Eventbrite now, discussing ways to host events for your clients and future campaigns. Rakhi SInha runs us through her tips on event marketing.
1. Modern Email Marketing
This is still important. Eventbrite are modernizing this into a PInterest style grid, still a trial, but algorithms will work to pull through images to run alongside marketing emails, to see how this improves click through rates. Have a call to action too, and also, segmentation is important. Know your demographics, and what they like, what they dislike. Targeted email marketing. Asos are doing it, and notice how Amazon sends follow up emails asking you to rate books you’ve purchased.
Offer value too. Add a giveaway, an offer, or some important news. People don’t want any old junk clogging their inbox. Set goals, be strategic – and always include images. Basically, ask yourself, would the consumer miss me if I was gone?
2. Treasure Data
Research who is doing what, and who wants to do what – use tools to get to really know your demographic, which means you can create more targeted events and online campaigns. Find out where your traffic is coming from – social media, search – and then narrow down to take advantage of this information. Work smarter, not harder.
3. Maximizing Your Event Content
Content is like a Christmas turkey. Huge, and it lasts. Slice it up and do more with it. Convert content into other kinds of content. Would an info graphic adapt into an article? If you’re running an event, make sure you’ve got a photographer! Try to get as much out of your concept as possible. Brightspace is shown as a video.
A video is shown of dog yoga. Yup.
4. Build a Community of Partners
Eventbrite functions on its partners. Using designers and artists with a strong social media following is great for event exposure. It all helps reach. Well known DJs playing at Eventbrite events so well too. Think about your influential partners. Use them.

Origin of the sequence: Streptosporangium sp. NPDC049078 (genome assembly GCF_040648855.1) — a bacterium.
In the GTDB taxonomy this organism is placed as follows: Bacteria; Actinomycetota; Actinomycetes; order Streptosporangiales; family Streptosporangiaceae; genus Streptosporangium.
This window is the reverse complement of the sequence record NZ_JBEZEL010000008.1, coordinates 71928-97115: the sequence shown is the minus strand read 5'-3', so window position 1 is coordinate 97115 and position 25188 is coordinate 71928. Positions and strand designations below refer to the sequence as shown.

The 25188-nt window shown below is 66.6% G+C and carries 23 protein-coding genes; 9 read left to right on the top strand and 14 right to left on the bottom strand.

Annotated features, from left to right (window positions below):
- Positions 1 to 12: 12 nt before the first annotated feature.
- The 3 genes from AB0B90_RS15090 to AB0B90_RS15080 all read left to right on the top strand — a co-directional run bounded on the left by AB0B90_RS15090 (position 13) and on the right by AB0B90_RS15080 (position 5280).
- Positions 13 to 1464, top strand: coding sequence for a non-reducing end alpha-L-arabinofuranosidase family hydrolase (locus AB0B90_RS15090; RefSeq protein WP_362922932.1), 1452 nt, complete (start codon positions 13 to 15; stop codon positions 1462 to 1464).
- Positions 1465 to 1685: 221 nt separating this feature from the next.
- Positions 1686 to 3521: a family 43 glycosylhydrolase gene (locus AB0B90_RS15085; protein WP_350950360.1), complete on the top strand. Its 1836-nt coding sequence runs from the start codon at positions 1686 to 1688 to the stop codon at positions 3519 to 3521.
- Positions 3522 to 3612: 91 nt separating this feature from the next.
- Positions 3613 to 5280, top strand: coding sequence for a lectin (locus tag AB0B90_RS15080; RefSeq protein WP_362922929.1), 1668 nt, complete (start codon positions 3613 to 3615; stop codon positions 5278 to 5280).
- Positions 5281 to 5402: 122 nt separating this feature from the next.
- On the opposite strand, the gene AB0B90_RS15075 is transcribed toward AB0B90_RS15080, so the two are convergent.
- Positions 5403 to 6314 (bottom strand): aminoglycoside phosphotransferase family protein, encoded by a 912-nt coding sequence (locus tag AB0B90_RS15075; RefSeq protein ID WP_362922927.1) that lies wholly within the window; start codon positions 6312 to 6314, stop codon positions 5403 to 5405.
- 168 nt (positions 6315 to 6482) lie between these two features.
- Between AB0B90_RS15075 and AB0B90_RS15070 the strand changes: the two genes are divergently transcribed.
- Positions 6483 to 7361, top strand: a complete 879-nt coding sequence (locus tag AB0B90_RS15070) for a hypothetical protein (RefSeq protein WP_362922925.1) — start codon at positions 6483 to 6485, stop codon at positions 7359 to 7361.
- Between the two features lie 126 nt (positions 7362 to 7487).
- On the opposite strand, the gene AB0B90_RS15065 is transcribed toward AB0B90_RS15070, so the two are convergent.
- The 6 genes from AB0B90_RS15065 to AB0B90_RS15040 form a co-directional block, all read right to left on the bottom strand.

5. Create a Consistent and Unmistakable Brand
Keep your platform branded and consistent. Let your audience recognize you from a single glance. Taylor everything.
Next up, is Kristal Ireland, with her talk ‘Twenty Six: The internet of things’
‘The internet of things is the network of physical objects that contain embedded technology to communicate and sense or interact with their internal states or the external environment’
Smart glasses, smart cars, drones, smart watches, smart phones. Interconnection. There’s a lot of growth in this market, more so than expected. Space satellites, pacemakers, air traffic control – it’s data captured and communicated in real time. Is this internet of things making life better though, or is it making us lazier?
Connectivity is key. The human race has always been trying to engage with others, and the internet of things works towards to that. But let’s not forget of course, the revenue this creates too. Google for one see this as the new enterprise. More apps. Google bought Nest this year for this exact reason. A home and a computer, combined. But what if it just doesn’t work? What if the technology isn’t there yet? And some are cautious that Google would be so directly involved in your home; Google already control us online, should it have our off line lives too? Is this the future, or are we bordering on Skynet style Terminator tech at this point? What impact will Nest and Google’s acquisition of it have for our privacy?
The NHS is looking to add wearable tech to monitor our health, but the people who’d need this technology most may not be able to afford it. This leads Kristal to mention Helius – a wearable, human-powered digital health device which sits in your body, and reports problems to an online team. Again, is this the future, or are we ingesting a sensor that lets too many people monitor us? Playing the slippery slope angle, we end up bordering a semi dystopian future. This is science fiction bordering reality, and with current issues of online privacy, something we need to keep an eye on. Wait for surfaces we can interface with in concept homes. Again – very clever, and nice technology for some, but will this become too prevalent within the internet of things?
Movies predicted flying cars. Turns out instead, we’re getting self driving ones. Cars which uses sensors to physically drive around the roads. Think of the benefits for this. Older people who can’t drive, people with impaired vision – sometimes there are fantastic inspirational things which can come from technology. Kristal does make a little reference to the bloated lazy people in WALL-E however – it’s perhaps laziness which may become a problem as technology starts to pick up beyond the slack.
We need technology to be part of the modern world. You can’t apply for a council house for example, if you’re not online. Bear in mind as we get excited about the digital future, the people who can’t afford to keep up. On the scary side, Kristal shows a video where a WiFi baby monitor is hacked. As we move into the future, bear in mind – why does my fridge need to be digital?